Effect of communicating DNA based risk assessments for Crohn's disease on smoking cessation: Randomised controlled trial

Department of Psychology at Guy's, Section of Health Psychology, King's College London, London SE1 9RT, UK.
BMJ (online) (Impact Factor: 17.45). 07/2012; 345(jul20 1):e4708. DOI: 10.1136/bmj.e4708
Source: PubMed


To test the hypothesis that communicating risk of developing Crohn's disease based on genotype and that stopping smoking can reduce this risk, motivates behaviour change among smokers at familial risk.
Parallel group, cluster randomised controlled trial.
Families with Crohn's disease in the United Kingdom.
497 smokers (mean age 42.6 (SD 14.4) years) who were first degree relatives of probands with Crohn's disease, with outcomes assessed on 209/251 (based on DNA analysis) and 217/246 (standard risk assessment).
Communication of risk assessment for Crohn's disease by postal booklet based on family history of the disease and smoking status alone, or with additional DNA analysis for the NOD2 genotype. Participants were then telephoned by a National Health Service Stop Smoking counsellor to review the booklet and deliver brief standard smoking cessation intervention. Calls were tape recorded and a random subsample selected to assess fidelity to the clinical protocol.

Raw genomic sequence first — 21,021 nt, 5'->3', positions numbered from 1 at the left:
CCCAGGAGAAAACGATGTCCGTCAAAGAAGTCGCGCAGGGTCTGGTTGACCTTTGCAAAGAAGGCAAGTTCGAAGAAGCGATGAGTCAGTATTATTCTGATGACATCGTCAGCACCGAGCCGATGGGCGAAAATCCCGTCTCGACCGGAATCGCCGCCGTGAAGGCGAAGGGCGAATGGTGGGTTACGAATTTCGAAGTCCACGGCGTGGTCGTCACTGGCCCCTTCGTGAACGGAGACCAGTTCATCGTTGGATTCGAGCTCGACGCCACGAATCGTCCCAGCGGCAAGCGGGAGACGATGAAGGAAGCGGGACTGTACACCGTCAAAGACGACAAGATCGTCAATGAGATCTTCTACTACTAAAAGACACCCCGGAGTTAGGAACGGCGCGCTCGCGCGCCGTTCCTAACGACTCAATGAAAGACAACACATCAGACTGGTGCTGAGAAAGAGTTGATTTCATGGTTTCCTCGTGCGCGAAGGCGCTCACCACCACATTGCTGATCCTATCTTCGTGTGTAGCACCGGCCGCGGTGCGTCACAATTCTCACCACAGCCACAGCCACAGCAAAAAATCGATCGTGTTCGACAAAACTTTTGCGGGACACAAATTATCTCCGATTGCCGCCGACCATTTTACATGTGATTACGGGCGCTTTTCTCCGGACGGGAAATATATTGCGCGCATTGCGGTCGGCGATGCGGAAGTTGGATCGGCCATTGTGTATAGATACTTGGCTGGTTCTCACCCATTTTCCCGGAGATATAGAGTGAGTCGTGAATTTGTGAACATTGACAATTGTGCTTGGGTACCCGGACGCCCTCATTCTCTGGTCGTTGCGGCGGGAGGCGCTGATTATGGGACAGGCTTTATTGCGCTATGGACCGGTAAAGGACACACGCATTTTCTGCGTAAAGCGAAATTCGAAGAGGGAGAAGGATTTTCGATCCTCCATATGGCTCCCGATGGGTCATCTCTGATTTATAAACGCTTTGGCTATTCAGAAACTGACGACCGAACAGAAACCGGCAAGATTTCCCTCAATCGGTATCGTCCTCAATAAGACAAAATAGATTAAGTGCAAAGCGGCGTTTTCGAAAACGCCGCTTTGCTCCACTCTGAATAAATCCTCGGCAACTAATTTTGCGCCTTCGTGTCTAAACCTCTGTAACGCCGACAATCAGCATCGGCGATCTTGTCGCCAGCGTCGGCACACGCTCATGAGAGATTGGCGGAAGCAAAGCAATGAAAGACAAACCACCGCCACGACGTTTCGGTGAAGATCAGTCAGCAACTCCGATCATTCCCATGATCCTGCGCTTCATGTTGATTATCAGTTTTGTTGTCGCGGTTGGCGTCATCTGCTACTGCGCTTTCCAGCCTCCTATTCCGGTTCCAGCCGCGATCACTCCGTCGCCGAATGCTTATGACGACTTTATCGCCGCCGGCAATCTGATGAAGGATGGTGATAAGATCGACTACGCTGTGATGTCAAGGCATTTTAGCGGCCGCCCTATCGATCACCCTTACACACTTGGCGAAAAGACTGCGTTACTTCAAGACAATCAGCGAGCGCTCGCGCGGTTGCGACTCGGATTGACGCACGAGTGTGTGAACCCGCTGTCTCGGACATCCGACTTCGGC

The primary outcome was smoking cessation for 24 hours or longer, assessed at six months.
The proportion of participants stopping smoking for 24 hours or longer did not differ between arms: 35% (73/209) in the DNA arm versus 36% (78/217) in the non-DNA arm (difference -1%, 95% confidence interval -10% to 8%, P=0.83). The proportion making a quit attempt within the DNA arm did not differ between those who were told they had mutations putting them at increased risk (36%), those told they had none (35%), and those in the non-DNA arm (36%).
Among relatives of patients with Crohn's disease, feedback of DNA based risk assessments does not motivate behaviour change to reduce risk any more or less than standard risk assessment. These findings accord with those across a range of populations and behaviours. They do not support the promulgation of commercial DNA based tests nor the search for gene variants that confer increased risk of common complex diseases on the basis that they effectively motivate health related behaviour change.
Current Controlled Trials ISRCTN21633644.

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Available from: Alastair Forbes

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